these learning goals with college students
at the undergraduate level.
Educational Setting
This lesson was taught in a class entitled
“Race, Gender, and Class in Media” on the
campus of a small liberal arts college in
the Midwest. Overall, the purpose of the
class is to examine how media stories that
feature minority groups are distorted and
misleading to their audiences. Minority
groups are defined as people identified
within an underrepresented classification
of ethnicity, gender, or socioeconomic status.
There were 27 students in the class, of
which most were White. Students taking
the class were fulfilling a general education
requirement, therefore the course was comprised of an assortment of majors including
Sociology, Political Science, History, Journalism, Communication Studies, Public Relations, Media Studies, English, and Womens
Studies. Most of the students enrolled in the
class were juniors and seniors.
Many of the students were members
of the millennial generation and could
identify with the subject matter as media
consumers. Knowledge of how students use
media helps professors make informative
decisions about facilitating classroom
“All Lies Matter!”
Revealing Misleading Information
in Media Stories About Police Brutality
Eric K. Jones
Promising Practices
notable were the shootings of Alton Sterling in Baton Rouge, Louisiana; Philando
Castile in St. Paul, Minnesota; and Micheal
Xavier Johnson’s ambush and murder of
police officers in Dallas, Texas.
With so much violence in the headlines,
the news media began to search for expertise and insight about violence in policing.
Roland G. Fryer, Jr., a Harvard University
professor, was vexed by this issue and began researching the topic himself. A paper
he authored began gaining traction in
mainstream media circles when his work
became the focus of an “Up Shot” feature
article in The New York Times (Fryer,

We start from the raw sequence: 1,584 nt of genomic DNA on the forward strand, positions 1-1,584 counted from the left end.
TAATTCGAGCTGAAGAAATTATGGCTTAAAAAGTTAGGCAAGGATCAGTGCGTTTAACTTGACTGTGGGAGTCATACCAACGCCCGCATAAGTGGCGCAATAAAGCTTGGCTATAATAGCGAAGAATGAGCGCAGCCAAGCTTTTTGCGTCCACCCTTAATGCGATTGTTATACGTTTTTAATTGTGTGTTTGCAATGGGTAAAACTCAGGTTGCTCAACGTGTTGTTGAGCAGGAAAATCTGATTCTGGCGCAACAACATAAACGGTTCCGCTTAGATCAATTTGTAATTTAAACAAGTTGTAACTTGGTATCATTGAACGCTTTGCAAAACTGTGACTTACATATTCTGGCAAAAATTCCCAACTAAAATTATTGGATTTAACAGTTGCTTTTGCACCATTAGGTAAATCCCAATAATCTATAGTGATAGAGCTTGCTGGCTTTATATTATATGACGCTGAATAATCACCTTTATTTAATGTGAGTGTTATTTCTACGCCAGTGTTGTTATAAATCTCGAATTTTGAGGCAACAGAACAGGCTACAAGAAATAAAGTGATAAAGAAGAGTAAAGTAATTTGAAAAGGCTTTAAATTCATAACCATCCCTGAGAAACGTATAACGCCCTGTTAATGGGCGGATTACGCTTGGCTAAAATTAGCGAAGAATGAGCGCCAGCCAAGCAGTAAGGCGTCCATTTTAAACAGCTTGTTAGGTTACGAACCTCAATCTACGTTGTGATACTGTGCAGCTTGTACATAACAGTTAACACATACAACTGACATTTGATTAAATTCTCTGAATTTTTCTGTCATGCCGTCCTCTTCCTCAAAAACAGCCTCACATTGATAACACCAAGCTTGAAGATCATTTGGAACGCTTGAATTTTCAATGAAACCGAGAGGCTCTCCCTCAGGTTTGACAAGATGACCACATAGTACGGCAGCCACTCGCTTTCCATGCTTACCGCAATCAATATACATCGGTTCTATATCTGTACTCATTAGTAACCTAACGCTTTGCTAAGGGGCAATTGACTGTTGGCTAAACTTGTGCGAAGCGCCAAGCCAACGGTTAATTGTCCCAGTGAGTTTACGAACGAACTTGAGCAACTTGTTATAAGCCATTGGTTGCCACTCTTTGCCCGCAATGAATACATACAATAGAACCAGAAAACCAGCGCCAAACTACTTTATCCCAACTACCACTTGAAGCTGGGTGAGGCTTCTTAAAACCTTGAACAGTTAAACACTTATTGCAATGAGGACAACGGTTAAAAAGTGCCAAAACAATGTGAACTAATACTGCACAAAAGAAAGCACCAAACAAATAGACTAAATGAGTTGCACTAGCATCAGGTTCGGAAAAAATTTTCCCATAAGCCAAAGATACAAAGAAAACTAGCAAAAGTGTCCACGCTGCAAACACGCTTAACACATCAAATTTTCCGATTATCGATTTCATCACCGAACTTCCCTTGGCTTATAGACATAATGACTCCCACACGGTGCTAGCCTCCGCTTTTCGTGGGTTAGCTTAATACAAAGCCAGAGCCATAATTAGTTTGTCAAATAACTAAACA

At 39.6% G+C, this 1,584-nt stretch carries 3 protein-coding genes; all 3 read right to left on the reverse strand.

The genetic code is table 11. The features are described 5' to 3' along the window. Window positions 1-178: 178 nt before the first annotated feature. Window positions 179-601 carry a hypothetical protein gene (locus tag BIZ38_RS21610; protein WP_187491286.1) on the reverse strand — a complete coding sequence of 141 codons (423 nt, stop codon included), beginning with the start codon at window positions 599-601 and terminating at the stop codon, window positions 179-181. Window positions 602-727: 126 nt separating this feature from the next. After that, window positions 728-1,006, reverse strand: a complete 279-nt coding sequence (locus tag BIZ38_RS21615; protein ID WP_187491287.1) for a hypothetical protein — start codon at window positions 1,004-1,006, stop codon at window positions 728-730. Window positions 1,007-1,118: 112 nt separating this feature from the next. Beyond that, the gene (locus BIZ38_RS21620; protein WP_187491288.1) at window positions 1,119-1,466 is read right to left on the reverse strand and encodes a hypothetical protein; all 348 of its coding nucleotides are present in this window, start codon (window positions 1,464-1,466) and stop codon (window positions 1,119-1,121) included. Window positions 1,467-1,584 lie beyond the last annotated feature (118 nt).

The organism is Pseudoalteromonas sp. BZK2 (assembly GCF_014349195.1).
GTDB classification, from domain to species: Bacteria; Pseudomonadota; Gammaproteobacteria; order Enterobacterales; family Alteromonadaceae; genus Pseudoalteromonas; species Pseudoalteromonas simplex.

2016). Fryer’s research found that there
was no racial bias in police shootings but
there was racial bias shown in other physical aspects of police-suspect interactions.
At the time, this was seen as a surprising result because many of the shootings
that were receiving heavy media coverage
seemed to indicate police bias. Fryer’s
study was used by news organizations
like the Washington Times to give the
impression that his findings were proof
that charges of police brutality were being
over-exaggerated (Richardson, 2016).
This kind of news coverage contained
an implied backlash sentiment which was
demonstrated by some influential figures
in law enforcement who used the report to
cloud the issue. One example of this sentiment was shown when former FBI Director
James Comey referenced Fryer’s research
during a speech he was delivering at a
conference of police chiefs in San Diego.
In his speech, Comey expressed skepticism
about the intense scrutiny that was being
placed on law enforcement tactics and he
pointed out that much more data needed
to be collected (Berman, 2016).
But prior to the backlash and Comey’s
skepticism, some data had already been
collected by the Department of Justice
(DOJ) that began to paint a different
picture of how police officers engage in
racially-biased use of force. In April of
2014, the DOJ issued a report on the procedures of the Albuquerque, New Mexico,
police department after a two-year review
period (Samuels & Martinez, 2014). They
concluded that the department “engages
in a pattern of practice of use of excessive
force, including deadly force, in violation
of the fourth amendment.” (p. 9).3
The DOJ produced similar findings
when it reviewed the procedures of other
police departments as well (namely those
in Cleveland, Ohio, and Baltimore, Maryland.)4
In addition, the DOJ produced a
damning report on the Ferguson, Missouri,
police department in 2015 which documented a clear pattern of racial disparities
and discriminatory intent.5
The sum total
of all of these events made this topic timely,
challenging, and problematic. These are
characteristics that make a topic such as
this well-suited for a media literacy course